Week 32

This should have been an interesting week. I was going to see Titus Andronicus,  a Shakespeare play I have only ever seen excerpts of. In addition, it was the last week of the Opera in the City festival, and I had tickets for a couple of new pieces.

Sadly, life intervened, in the form of illness in the family, and I didn’t get to any    of the things I had booked. Once again, it was a couch culture week.

Musical Theatre/TV

BBC Proms

Rodgers and Hammerstein: Oklahoma!

 

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This was a lively, semi-staged version of an old favourite. A bright spot in a dark week.

 

SUMMER reading challenge

IMG_0502E is for Eco. This was a bit of a variable feast. In some parts, it was a fast and lively murder mystery; in others a tedious wade through pages of description or chapters of historical detail. I found it hard going, although the central story had me hooked. I might revisit this one day, as I am not sure I really did it the justice of  giving it my full attention.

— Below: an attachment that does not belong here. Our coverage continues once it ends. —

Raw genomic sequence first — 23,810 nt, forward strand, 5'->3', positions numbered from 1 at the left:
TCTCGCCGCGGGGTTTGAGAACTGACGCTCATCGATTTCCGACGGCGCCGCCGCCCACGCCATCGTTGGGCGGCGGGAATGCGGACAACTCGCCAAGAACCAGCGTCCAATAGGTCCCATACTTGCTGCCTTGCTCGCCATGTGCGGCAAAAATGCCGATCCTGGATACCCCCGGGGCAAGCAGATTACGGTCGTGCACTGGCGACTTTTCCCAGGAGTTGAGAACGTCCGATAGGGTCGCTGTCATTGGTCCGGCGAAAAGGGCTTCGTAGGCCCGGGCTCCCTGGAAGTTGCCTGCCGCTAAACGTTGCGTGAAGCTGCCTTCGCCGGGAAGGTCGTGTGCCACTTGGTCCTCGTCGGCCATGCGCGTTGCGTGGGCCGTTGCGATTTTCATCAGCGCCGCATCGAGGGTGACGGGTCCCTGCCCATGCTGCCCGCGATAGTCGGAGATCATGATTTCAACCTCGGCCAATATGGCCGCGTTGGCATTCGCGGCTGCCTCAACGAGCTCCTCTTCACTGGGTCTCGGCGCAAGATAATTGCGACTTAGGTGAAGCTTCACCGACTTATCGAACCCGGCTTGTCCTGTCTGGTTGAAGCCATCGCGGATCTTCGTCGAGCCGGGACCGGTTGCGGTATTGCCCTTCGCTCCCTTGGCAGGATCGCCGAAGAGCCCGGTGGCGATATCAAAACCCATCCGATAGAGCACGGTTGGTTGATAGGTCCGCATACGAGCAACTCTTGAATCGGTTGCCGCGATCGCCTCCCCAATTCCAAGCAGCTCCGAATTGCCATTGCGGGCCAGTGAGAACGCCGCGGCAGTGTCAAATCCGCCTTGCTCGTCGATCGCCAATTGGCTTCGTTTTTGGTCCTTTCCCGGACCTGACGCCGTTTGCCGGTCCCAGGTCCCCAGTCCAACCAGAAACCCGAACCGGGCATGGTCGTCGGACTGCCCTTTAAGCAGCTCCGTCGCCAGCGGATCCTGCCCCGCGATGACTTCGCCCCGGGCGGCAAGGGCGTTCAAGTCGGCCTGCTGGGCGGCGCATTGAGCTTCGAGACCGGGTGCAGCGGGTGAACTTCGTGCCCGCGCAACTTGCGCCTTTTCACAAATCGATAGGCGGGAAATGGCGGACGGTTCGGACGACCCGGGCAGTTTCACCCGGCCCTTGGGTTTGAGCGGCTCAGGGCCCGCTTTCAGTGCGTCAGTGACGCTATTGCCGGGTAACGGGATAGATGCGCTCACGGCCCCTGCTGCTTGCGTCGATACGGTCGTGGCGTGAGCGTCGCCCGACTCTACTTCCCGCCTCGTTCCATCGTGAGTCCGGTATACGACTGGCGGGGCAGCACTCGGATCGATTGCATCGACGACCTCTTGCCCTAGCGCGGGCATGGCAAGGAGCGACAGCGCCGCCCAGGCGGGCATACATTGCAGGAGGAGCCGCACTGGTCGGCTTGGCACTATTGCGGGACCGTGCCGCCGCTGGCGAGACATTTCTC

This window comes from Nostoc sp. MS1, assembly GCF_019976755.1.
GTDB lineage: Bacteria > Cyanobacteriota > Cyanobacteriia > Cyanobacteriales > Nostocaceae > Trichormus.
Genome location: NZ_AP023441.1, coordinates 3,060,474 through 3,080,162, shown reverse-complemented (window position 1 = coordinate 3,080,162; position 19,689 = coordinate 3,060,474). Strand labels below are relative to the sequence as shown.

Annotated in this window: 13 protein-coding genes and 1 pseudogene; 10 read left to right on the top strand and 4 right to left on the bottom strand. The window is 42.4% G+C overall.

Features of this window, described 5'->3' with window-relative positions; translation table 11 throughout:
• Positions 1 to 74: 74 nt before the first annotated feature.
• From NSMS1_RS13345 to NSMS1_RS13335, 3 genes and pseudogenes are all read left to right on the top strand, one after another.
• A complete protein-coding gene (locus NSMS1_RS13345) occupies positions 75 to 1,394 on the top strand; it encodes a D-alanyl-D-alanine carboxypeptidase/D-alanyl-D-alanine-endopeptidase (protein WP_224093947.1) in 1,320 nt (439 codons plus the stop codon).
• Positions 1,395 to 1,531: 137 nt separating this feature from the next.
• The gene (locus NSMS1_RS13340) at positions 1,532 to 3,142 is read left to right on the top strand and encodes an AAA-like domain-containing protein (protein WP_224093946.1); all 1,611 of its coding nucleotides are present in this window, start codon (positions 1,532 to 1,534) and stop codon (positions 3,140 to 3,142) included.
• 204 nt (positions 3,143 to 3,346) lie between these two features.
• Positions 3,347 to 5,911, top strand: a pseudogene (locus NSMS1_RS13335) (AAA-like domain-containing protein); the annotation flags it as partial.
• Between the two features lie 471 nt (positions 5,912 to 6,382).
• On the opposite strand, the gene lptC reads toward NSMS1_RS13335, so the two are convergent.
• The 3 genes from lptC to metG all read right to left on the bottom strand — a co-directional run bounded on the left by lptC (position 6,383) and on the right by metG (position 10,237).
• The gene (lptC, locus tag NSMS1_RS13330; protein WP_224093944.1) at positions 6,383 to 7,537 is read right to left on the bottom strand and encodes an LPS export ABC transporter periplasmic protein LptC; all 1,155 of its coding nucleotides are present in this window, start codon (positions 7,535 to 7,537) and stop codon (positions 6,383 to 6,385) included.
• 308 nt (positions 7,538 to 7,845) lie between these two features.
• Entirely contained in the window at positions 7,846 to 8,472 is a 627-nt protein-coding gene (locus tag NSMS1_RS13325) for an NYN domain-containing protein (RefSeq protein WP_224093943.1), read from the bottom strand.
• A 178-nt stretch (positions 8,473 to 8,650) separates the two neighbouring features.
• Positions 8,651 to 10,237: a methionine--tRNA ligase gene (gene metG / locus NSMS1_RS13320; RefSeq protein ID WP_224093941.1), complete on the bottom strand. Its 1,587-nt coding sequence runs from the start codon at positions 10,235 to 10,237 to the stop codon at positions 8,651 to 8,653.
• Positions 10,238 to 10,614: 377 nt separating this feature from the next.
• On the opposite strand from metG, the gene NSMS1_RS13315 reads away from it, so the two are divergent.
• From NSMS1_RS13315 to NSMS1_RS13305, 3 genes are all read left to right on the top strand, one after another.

Week 31

This week’s cultural outings took me to the Isle of Dogs and Blackfriars, both parts of London better known for commerce than art. Both were fringe performances, both tiny venues and tiny casts, both biographical accounts.

Theatre

The Space

New Diorama Theatre: 12 Million Volts

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This was an interesting account of the life of Nikola Tesla, performed with a lot of fast-paced physicality by the cast of three men and one woman, who interestingly, did most of the heavy lifting in the show. There was some very clever use of lighting, including backlighting and projection on a bubble-wrap screen – something I hadn’t seen before. I enjoyed the play, but was disappointed that there was no sign of a Tesla coil.

Opera

Bridewell Theatre: Opera in the City Festival

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My first “festival gig” was the second biography this week:

Andrew Bain: Lanza

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This was less an opera than a monologue with arias. It was sung very well by Andrew Bain, who is clearly a Mario Lanza fan. I like a good tenor voice, and this was very enjoyable, despite a very distracting shirt-buttoning mishap in the first act.

 

SUMMER book challenge

My second “M” is Montefiore.

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I like a tale of Russian intrigue, so I was looking forward to reading this.

It was okay. An easy read, a fairly obvious ending, but I didn’t warm to Sashenka at all, and I didn’t really like the neat way it was all tied up at the end. A bit disappointing, as the author is so lauded.